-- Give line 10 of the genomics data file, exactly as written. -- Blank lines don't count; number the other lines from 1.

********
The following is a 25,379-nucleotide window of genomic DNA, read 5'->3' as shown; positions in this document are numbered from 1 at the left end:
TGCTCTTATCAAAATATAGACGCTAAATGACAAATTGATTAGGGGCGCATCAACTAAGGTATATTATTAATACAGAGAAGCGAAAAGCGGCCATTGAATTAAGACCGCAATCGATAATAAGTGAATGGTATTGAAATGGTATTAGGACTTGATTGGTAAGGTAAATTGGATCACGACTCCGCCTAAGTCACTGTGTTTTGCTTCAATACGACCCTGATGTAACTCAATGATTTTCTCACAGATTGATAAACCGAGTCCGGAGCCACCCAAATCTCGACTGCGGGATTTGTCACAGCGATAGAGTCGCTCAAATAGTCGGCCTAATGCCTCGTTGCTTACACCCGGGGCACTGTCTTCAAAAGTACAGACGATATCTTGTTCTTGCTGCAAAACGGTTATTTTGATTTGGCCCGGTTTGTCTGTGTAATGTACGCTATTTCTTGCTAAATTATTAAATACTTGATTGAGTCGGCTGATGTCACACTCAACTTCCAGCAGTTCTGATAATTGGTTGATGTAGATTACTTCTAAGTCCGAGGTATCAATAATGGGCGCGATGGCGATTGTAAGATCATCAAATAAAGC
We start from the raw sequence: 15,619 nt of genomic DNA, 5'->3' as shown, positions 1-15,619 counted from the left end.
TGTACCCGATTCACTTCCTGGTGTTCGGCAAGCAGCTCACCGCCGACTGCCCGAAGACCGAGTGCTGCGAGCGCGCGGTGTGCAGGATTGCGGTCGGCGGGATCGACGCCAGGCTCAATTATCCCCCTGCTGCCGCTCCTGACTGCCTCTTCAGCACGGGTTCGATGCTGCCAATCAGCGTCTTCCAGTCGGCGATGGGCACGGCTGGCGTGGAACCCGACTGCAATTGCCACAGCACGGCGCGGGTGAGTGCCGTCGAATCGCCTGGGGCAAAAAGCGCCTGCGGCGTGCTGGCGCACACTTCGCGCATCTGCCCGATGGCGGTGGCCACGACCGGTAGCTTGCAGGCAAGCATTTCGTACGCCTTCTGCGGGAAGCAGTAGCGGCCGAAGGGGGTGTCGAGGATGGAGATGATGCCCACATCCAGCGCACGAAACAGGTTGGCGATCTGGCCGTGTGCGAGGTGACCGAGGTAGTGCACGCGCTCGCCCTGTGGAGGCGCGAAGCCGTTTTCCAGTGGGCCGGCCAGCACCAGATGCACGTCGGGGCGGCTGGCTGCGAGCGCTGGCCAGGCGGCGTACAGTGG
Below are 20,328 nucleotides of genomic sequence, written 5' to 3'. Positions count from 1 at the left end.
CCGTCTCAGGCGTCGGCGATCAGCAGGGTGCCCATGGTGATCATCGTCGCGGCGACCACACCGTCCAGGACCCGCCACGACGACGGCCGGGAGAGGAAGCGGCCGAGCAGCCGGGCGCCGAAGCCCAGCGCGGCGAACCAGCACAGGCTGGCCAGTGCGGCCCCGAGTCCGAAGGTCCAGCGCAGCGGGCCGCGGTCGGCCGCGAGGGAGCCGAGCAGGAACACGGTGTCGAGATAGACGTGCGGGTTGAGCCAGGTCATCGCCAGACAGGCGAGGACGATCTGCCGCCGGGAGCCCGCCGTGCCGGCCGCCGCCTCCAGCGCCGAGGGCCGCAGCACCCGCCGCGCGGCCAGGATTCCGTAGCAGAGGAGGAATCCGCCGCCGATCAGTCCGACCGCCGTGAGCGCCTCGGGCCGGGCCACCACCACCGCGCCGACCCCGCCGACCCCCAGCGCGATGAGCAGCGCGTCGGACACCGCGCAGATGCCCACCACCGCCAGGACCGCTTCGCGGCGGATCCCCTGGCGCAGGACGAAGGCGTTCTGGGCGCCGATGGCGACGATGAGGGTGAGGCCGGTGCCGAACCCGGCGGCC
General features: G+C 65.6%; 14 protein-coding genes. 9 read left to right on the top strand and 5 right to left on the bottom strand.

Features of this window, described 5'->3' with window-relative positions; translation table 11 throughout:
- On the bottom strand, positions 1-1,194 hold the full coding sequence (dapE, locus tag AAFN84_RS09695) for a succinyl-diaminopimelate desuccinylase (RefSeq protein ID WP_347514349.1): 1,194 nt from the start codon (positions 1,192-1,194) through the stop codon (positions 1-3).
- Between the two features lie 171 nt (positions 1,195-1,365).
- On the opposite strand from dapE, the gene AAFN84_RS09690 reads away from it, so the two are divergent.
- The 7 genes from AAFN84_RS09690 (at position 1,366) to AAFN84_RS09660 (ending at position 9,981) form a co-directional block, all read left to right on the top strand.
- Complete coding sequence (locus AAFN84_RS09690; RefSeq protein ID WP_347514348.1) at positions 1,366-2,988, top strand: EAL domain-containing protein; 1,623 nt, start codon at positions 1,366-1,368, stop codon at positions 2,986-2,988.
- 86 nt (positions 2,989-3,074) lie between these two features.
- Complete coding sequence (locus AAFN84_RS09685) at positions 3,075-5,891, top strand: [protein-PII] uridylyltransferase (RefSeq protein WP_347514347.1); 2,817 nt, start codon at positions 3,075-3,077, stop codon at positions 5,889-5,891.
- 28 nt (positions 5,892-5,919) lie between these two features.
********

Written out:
- Between the two features lie 171 nt (positions 1,195-1,365).